inexorable [ adjective ]
MEANING : unyielding, relentless or unmoved

Previous Wordlists

USAGE : Chinese officialdom and many ordinary citizens were furious: another petulant effort by Western foes to thwart Chinas inexorable rise. The Economist, Chinas dash for freedom, Jul 31st 2008

licentious [ adjective ]
MEANING : 1. lewd, immoral or promiscuous 2. ignoring or disregarding rules and laws USAGE : His conduct to his Coadjutor Mr. Cogswell was compounded of all that was odious in ingratitude and bad faith, whilst for mere purposes of popularity, he has pushed the doctrines of Agrarianism & Dorrism to the most disgusting & licentious extent. Chronicles Magazine, What Is History? Part 4B, by Clyde N. Wilson

mote [ noun ]
MEANING : 1. (n.) a tiny speck or a tiny particle 2. (tr. v.) must (aux.v.) (archaic) might or may USAGE : There is a mote and beam problem here, however, that Scottish Nationalists regularly ignore. The Herald, Stop your greetin, Stephen Senn

paean [ noun ]
MEANING : 1. a song or hymn to thank or praise 2. a song sung in praise a deity in ancient Greece

USAGE : Indeed, Carl Perkins CadillacCooleys paean to the 1950s Memphis label Sun Recordscontains more quotable phrases than any other song in recent memory. Chronicles magzine, Soundtrack to the New Old South, by Robert Lurie

pittance [ noun ]
MEANING : 1. a scanty or meagre allowance or remuneration 2. a small monetary sum USAGE : The long-suffering shareholders of Northern Rock will likely receive a pittance in compensation in the wake of Chancellor Alistair Darling's announcement yesterday that the beleaguered mortgage lender is to be taken into temporary public ownership. The Herald, Buy-out will have a knock-on effect for borrowers, MARK SMITH, Deputy Business Editor, February 18 2008

Daily Wordlist
infallible [ adjective ]
MEANING : perfect, unerring or reliable

Previous Wordlists

USAGE : There's a need to get their stall in order before demanding payments in this way, as it would appear the system is not infallible. BBC, Call for direct debit safeguards, 31 March 2007

limpid [ adjective ]
MEANING : 1. transparent, crystal clear 2. lucid and simple 3. Calm, serene or free of stress USAGE : Her mad scene is notable for limpid phrasing and crystalline high notes but most of all for long stretches of otherworldly calm, punctuated by an outburst of deranged laughter and one gut-wrenching scream. abcNEWS, Review: Dessay Shines as 'Lucia' in San Francisco, By MIKE SILVERMAN Associated Press Writer, SAN FRANCISCO June 22, 2008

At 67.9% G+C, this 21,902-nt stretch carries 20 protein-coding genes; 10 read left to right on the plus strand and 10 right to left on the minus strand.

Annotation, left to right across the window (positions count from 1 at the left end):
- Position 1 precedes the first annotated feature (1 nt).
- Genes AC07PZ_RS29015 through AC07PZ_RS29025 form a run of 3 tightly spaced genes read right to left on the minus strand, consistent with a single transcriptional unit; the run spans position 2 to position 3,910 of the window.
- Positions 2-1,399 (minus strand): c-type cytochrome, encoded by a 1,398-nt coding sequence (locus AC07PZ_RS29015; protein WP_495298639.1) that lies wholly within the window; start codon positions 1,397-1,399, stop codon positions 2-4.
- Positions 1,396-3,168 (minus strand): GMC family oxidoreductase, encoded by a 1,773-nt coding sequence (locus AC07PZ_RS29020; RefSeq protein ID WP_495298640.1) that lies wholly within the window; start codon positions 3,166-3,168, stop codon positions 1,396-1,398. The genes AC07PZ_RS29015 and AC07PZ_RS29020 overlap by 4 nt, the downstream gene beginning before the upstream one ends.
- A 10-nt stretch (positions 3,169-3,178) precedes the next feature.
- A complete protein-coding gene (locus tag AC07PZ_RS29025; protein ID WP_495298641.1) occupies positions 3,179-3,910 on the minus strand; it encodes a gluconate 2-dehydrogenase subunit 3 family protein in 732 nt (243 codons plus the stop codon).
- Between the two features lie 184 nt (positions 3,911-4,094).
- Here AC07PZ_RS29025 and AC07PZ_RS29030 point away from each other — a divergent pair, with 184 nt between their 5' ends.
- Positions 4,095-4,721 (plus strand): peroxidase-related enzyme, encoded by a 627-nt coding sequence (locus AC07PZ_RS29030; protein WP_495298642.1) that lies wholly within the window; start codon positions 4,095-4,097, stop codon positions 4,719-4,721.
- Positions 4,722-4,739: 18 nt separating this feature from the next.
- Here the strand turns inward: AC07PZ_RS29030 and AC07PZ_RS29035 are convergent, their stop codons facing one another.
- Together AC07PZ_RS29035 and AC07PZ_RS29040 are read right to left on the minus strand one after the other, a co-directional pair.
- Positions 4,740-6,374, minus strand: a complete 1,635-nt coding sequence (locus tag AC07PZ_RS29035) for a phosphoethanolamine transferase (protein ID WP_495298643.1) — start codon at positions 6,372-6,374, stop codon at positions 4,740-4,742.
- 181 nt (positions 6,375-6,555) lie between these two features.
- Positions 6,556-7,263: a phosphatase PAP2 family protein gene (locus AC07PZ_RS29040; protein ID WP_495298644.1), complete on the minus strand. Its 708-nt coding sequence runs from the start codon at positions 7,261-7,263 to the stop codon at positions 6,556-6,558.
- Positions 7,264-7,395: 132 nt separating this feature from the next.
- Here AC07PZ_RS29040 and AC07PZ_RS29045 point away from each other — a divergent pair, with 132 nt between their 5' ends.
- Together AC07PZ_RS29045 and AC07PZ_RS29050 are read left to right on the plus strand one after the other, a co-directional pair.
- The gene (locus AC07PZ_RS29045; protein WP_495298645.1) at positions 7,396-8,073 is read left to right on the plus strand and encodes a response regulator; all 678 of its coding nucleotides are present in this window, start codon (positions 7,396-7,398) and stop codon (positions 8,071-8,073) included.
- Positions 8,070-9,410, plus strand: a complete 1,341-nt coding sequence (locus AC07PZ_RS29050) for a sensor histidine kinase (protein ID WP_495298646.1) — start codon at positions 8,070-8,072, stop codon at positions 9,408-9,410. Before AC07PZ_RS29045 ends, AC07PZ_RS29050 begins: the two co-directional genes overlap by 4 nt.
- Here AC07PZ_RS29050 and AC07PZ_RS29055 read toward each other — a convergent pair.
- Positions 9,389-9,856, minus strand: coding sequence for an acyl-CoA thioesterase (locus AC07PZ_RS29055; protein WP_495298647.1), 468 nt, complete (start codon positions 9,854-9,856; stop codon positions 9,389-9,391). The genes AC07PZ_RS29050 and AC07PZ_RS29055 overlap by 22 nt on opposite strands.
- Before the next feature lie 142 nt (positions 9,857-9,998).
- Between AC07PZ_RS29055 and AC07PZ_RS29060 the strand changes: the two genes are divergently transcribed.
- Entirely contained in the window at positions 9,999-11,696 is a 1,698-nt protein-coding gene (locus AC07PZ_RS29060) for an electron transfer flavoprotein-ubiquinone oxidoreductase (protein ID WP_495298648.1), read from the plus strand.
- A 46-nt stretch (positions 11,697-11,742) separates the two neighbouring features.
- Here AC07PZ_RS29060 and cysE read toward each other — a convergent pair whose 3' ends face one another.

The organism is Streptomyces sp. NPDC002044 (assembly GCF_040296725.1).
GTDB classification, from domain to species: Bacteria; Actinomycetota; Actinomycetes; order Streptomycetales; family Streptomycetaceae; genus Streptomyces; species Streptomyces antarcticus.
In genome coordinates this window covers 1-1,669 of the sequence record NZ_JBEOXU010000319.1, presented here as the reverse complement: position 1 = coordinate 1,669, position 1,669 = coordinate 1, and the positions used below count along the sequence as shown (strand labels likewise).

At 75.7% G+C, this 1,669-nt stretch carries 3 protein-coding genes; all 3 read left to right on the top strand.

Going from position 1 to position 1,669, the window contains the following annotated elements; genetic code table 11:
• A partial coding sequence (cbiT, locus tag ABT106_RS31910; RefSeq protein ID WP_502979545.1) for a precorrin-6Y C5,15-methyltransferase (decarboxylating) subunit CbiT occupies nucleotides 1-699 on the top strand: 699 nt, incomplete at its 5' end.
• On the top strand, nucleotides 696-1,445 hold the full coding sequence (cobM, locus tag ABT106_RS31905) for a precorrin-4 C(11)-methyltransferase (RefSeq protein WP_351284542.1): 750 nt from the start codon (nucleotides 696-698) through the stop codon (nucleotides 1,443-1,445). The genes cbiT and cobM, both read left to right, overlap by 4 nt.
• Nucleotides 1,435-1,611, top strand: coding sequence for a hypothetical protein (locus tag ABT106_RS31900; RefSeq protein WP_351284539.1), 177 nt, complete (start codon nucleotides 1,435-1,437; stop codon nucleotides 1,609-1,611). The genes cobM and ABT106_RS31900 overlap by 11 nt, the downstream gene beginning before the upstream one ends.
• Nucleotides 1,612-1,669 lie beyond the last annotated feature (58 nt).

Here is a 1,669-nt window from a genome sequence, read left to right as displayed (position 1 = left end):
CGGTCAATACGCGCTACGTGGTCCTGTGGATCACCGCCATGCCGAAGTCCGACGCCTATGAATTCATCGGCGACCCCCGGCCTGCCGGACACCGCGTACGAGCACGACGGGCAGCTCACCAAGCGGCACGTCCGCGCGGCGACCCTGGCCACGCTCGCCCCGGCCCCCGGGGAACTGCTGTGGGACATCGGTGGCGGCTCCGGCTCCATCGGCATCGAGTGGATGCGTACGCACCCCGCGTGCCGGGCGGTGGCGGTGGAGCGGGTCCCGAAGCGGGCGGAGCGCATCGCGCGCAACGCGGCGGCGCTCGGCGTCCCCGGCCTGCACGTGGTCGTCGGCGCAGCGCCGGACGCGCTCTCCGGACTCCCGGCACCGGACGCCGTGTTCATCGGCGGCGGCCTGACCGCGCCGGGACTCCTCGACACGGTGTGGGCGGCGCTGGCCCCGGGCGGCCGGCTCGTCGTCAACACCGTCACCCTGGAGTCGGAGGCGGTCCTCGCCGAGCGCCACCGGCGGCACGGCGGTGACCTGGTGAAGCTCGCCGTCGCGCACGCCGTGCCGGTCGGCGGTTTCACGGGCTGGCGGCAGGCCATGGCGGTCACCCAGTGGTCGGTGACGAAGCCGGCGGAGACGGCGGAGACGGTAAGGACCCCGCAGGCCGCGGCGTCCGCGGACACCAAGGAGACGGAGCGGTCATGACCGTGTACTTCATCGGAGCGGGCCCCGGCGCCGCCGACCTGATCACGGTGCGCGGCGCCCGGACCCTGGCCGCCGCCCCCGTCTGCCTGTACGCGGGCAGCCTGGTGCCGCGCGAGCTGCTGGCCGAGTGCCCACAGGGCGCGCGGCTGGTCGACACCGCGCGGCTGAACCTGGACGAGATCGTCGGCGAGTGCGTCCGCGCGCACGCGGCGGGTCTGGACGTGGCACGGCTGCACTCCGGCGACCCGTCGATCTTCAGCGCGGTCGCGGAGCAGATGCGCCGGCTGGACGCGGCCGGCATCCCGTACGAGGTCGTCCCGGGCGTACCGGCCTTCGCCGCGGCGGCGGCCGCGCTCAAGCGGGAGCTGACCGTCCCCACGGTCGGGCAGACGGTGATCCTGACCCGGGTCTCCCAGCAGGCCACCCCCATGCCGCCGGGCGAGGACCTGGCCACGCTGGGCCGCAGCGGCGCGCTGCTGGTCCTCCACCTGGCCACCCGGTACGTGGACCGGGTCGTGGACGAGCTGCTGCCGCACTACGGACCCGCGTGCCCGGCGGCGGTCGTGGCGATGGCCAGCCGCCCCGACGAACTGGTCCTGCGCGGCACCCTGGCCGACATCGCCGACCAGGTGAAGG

motley [ noun, adjective ]

MEANING : 1. (n.) a heterogeneous mixture or combination 2. a jester's parti-colored garb 3. (adj.) varied, heterogeneous or diverse USAGE : Arthur Wakefield described the team of porters on one early expedition as "a motley throng of old men, women, boys and girls." National Geographic, The Sherpas of Mount Everest, By Brian Handwerk, May 10, 2002

paltry [ adjective ]
MEANING : worthless, measly, trivial or inferior USAGE :

Mr McCain, most notably, has suggested suspending Americas relatively paltry tax on fuel to make life easier for motorists. Economist, Greener than thou, Oct 2nd 2008

placid [ adjective ]
MEANING : 1. peaceful, tranquil or serene 2. complacent USAGE : In a further twist, the normally placid Switzerland announced on May 23 that it had secretly destroyed highly technical blueprints for producing nuclear weapons. CNN, Disgraced Pakistani scientist denies nuclear charge, June 5, 2008

Daily Wordlist
infernal [ adjective ]
MEANING : 1. pertaining to hell 2. diabolical, fiendish or annoying

Previous Wordlists

USAGE : As Boston declared its first heat emergency, many utilities in New England expected to set power consumption records this week, especially as forecasters are not anticipating any break in the infernal conditions until the weekend. abcNews, Midwest, East Coast Baking, Aug. 8

lithe [ adjective ]
MEANING : 1. flexed, supple or slender 2. effortlessly graceful or flexible USAGE : Joseph's lithe alto coos and growls above two tenors and seven basses that make soothing, rhythmic textures punctuated by breathy bursts. National Geographic, Iscathamiya, Banning Eyre.

multifarious [ adjective ]
MEANING : diverse, varied or versatile USAGE : What you will see is a very different kind of British jazz: thoroughly contemporary, bewilderingly multifarious, and on the face of it lacking any defining markers of Britishness. Telegraph, Was William Blake really the first star of British jazz?, 09/11/2006

panache [ noun ]
MEANING : 1. flair, style or flamboyance 2. a tuft or plume of tassles or feathers esp. on a cap or helmet a pendentive's surface (in architecture) USAGE : A disc containing CIA material, Malkovich's character is using to write his memoirs, falls into the hands of Pitt and McDormand who set out to blackmail him with all the panache of the Keystone Kops. abc News, Pitt, Clooney Dumb Down for Coens' `Burn', By DAVID GERMAIN AP Movie

Writer, September 9, 2008

platitude [ noun ]